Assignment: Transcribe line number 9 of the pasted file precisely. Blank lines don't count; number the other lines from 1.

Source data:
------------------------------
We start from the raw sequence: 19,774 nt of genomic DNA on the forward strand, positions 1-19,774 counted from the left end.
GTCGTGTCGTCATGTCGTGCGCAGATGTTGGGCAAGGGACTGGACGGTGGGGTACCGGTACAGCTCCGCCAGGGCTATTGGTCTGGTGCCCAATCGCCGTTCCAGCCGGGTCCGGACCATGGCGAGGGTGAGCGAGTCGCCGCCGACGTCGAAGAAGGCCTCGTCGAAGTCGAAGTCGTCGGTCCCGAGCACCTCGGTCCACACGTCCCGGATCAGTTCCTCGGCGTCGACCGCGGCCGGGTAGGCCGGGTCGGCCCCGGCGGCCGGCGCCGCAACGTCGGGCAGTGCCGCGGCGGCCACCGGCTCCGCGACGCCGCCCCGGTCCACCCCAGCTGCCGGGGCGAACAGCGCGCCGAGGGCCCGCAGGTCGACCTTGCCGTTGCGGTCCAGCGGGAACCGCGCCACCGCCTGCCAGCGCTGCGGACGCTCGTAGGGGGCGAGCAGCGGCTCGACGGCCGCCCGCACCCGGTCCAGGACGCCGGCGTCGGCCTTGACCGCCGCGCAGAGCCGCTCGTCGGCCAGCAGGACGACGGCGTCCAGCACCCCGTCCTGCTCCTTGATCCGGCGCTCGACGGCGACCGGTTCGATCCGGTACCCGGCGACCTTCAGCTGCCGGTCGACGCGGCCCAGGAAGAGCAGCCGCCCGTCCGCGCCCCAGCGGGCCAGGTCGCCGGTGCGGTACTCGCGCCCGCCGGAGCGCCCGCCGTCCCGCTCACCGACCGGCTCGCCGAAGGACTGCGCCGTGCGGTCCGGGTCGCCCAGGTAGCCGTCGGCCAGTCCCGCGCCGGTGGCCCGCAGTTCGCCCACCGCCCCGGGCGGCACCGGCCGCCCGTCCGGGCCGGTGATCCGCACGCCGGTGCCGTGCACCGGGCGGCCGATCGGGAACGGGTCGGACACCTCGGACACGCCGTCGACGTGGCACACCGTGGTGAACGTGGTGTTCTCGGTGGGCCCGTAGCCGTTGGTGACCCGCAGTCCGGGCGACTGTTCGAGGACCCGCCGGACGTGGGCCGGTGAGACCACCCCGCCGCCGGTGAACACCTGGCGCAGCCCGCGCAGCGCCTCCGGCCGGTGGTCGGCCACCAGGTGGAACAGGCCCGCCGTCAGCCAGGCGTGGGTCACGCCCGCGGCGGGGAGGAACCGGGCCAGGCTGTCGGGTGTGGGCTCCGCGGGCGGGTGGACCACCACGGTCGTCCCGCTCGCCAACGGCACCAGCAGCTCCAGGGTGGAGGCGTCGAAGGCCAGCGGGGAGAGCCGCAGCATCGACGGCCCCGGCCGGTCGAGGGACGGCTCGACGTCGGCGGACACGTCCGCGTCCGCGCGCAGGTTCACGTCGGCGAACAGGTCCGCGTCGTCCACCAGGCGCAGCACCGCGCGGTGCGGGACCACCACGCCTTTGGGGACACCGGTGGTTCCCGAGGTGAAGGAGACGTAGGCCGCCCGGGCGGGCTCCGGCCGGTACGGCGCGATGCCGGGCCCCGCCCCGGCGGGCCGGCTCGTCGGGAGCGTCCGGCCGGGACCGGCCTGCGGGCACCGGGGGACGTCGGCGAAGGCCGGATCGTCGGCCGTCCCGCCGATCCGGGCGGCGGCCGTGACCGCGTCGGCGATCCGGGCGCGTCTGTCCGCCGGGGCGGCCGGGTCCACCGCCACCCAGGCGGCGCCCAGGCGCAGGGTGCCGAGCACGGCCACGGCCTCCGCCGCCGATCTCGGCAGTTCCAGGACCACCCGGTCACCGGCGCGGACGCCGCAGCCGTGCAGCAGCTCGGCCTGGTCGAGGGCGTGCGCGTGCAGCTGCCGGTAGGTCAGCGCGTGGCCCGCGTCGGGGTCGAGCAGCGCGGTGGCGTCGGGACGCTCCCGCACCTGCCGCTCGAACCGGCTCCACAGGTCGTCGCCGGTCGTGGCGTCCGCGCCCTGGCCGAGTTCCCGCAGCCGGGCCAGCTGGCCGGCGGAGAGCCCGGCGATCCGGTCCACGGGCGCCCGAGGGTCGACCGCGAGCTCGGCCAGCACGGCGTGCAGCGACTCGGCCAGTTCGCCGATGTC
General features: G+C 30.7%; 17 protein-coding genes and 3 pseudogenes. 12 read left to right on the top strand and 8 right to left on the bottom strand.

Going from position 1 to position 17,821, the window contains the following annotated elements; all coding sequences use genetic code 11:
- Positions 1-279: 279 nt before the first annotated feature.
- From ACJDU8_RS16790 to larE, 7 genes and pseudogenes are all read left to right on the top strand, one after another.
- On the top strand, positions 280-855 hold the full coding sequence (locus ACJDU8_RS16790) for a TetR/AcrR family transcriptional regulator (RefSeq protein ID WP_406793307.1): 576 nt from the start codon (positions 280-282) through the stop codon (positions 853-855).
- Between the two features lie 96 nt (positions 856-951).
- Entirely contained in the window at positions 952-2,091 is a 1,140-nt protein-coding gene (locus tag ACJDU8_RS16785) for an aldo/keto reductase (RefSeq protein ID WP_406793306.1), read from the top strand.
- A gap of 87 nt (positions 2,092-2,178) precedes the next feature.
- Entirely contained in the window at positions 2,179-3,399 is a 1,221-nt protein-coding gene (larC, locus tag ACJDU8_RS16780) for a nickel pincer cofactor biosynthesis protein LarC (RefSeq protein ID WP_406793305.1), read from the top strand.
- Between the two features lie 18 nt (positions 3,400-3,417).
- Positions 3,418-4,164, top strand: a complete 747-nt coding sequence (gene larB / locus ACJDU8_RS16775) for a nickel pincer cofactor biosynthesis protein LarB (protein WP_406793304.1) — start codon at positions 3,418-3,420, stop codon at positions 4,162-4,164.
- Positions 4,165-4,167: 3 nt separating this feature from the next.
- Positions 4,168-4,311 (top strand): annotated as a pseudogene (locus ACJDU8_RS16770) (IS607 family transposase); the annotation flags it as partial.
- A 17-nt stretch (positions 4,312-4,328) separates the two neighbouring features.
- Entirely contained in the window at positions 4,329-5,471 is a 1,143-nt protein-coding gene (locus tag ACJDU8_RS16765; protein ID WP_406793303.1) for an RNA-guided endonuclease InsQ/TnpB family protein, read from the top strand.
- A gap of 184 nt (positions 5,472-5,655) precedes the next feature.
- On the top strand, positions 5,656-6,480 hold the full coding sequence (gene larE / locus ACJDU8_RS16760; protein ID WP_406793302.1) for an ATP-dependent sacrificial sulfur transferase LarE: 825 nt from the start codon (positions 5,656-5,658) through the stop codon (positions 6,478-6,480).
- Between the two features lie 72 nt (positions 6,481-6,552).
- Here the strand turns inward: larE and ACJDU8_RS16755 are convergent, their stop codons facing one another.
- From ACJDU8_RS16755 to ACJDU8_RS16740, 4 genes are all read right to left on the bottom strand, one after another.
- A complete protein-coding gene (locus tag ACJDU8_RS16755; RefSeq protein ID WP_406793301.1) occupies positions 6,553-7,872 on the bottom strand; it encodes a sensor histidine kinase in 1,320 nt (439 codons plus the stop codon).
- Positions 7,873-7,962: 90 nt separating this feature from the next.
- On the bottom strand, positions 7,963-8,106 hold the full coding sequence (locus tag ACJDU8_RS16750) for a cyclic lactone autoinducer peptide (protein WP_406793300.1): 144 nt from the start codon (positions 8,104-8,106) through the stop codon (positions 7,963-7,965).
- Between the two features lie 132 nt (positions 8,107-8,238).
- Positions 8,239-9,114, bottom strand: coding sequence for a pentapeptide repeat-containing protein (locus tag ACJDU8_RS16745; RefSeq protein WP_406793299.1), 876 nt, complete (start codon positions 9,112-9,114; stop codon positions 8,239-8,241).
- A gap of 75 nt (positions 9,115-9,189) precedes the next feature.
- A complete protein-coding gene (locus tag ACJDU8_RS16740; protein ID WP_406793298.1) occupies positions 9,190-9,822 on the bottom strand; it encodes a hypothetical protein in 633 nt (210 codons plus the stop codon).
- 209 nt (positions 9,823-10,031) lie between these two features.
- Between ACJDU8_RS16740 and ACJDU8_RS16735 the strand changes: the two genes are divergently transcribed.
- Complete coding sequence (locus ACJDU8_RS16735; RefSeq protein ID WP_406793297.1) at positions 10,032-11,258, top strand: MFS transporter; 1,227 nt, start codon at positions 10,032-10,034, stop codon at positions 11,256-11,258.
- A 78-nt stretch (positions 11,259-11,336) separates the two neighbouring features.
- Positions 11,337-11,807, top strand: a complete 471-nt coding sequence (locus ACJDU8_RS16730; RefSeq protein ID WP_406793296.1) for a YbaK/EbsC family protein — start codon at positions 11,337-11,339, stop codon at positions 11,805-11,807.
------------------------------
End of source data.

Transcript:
- Entirely contained in the window at positions 952-2,091 is a 1,140-nt protein-coding gene (locus tag ACJDU8_RS16785) for an aldo/keto reductase (RefSeq protein ID WP_406793306.1), read from the top strand.